return $this->render('product/index.html.twig', [
'currentCategoryId' => $iriConverter->getIriFromItem($category),
'categories' => $categoryRepository->findAll(),
]);
}
... lines 35 - 42
}

and - now - the individual product page. This is what's currently being executed.

... lines 1 - 12
class ProductController extends AbstractController
{
... lines 15 - 35
/**
* @Route("/product/{id}", name="app_product")
*/
public function showProduct(Product $product): Response
{
return $this->render('product/index.html.twig');
}
}

Notice that all of these render the same template, which is templates/product/index.html.twig.

But, hold on, let's back up. We can make this "product show" page look and work however we want. For example, we could decide that this is going to be a normal, Twig-rendered HTML page: maybe we only needed Vue for the fancy product list. So, we could render a new product/show.html.twig and... be done.

Or, if the page is going to be fancy and Vue would be useful, we could render a totally different Webpack entry that renders a different, new Vue application.

Or... again, we could render the same Vue application that we've been using, but make that smarter by detecting that we're on the product show page and rendering in a different way.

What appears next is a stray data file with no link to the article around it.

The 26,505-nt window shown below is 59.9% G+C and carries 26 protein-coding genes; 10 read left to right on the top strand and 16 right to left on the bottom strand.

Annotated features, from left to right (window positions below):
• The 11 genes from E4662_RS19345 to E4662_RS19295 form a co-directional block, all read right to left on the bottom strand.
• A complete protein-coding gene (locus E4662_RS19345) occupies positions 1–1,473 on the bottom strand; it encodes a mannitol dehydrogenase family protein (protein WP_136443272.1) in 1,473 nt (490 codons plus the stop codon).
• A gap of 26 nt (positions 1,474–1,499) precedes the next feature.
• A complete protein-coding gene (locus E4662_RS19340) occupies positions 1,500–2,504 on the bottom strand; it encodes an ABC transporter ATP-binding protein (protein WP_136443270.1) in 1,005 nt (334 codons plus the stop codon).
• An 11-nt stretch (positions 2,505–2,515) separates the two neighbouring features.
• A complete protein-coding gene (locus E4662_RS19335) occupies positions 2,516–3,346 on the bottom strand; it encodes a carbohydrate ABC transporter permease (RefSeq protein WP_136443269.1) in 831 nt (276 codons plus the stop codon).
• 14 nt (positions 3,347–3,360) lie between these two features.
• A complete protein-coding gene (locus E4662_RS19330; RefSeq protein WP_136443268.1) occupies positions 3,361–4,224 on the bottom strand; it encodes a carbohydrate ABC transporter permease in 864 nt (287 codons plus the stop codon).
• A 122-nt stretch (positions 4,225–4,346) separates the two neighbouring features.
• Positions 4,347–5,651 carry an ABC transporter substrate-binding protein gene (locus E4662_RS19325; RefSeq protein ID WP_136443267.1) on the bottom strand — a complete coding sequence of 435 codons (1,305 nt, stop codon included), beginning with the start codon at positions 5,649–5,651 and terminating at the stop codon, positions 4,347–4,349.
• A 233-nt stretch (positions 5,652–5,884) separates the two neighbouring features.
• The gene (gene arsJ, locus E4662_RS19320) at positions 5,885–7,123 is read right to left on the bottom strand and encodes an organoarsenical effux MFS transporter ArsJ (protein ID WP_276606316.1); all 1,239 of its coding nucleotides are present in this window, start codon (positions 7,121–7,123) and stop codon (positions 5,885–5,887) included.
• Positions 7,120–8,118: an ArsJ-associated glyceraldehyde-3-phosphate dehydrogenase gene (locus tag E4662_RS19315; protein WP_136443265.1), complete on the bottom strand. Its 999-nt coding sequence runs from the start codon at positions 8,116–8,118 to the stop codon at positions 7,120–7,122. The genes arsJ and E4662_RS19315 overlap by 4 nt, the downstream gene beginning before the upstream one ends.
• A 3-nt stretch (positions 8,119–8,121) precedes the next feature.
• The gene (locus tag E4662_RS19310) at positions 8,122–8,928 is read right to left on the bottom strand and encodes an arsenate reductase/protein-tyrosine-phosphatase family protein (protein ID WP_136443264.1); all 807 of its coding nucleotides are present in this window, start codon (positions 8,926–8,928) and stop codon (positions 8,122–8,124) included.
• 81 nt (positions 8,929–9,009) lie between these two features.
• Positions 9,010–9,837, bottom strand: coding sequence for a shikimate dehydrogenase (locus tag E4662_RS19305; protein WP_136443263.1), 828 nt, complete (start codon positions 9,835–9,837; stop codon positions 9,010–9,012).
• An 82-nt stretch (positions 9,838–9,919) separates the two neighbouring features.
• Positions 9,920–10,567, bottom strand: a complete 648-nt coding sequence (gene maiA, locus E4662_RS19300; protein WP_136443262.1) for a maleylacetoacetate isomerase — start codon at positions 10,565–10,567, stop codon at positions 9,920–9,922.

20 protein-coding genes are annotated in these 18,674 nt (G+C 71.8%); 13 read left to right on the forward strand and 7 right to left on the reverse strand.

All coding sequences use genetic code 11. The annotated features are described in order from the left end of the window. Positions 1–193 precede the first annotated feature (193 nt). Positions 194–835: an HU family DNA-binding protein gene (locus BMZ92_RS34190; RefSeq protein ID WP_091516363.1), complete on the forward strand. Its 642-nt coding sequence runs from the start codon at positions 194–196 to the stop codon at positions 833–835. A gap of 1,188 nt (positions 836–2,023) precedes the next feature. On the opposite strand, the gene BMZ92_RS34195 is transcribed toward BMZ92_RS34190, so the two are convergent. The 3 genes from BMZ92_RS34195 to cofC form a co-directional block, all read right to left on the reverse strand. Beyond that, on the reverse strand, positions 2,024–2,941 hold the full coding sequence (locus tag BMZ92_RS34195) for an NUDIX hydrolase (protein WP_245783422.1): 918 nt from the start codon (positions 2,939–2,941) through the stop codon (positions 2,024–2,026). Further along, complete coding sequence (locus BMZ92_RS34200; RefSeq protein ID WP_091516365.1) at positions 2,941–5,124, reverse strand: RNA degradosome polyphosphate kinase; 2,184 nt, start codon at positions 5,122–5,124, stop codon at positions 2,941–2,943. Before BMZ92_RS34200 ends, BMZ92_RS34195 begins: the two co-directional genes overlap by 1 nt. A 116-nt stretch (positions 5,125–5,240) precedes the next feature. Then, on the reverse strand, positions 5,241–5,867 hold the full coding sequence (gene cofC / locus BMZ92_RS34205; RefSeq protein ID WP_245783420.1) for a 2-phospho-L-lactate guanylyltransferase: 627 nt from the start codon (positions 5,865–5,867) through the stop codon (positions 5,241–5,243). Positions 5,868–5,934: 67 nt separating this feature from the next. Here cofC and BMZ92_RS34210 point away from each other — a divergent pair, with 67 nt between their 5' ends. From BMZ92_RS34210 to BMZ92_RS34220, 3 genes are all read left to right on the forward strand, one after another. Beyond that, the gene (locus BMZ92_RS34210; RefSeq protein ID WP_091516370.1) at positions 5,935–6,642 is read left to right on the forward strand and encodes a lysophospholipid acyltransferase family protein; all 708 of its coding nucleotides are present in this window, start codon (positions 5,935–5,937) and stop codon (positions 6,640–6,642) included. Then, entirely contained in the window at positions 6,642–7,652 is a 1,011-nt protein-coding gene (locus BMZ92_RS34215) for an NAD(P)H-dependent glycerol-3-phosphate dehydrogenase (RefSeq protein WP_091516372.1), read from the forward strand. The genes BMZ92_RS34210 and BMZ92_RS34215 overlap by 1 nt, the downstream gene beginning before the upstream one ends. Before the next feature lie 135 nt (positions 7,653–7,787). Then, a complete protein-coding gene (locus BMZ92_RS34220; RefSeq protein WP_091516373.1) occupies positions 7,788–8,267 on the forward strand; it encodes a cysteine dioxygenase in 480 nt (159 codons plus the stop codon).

We're still doing full page refreshes, but this is the idea behind a single page application, or even a mini single page application that powers just one section of your site. You have one piece of code that renders different components based on the URL. This is what we're going to do.

The current Vue Setup

As a reminder, here is how the whole thing works currently. In index.html.twig, we're including the products entry, which is the assets/products.js file.

... lines 1 - 6
{% block stylesheets %}
... lines 8 - 9
{{ encore_entry_link_tags('products') }}
{% endblock %}
... line 12
{% block javascripts %}
... lines 14 - 24
{{ encore_entry_script_tags('products') }}
{% endblock %}

This grabs the assets/pages/products.vue component - that's right here - and renders it.

<template>
<div class="container-fluid">
<div class="row">
<aside :class="asideClass">
<sidebar
:collapsed="sidebarCollapsed"
:current-category-id="currentCategoryId"
:categories="categories"
@toggle-collapsed="toggleSidebarCollapsed"
/>
</aside>
<div :class="contentClass">
<catalog
:current-category-id="currentCategoryId"
:categories="categories"
/>
</div>
</div>
</div>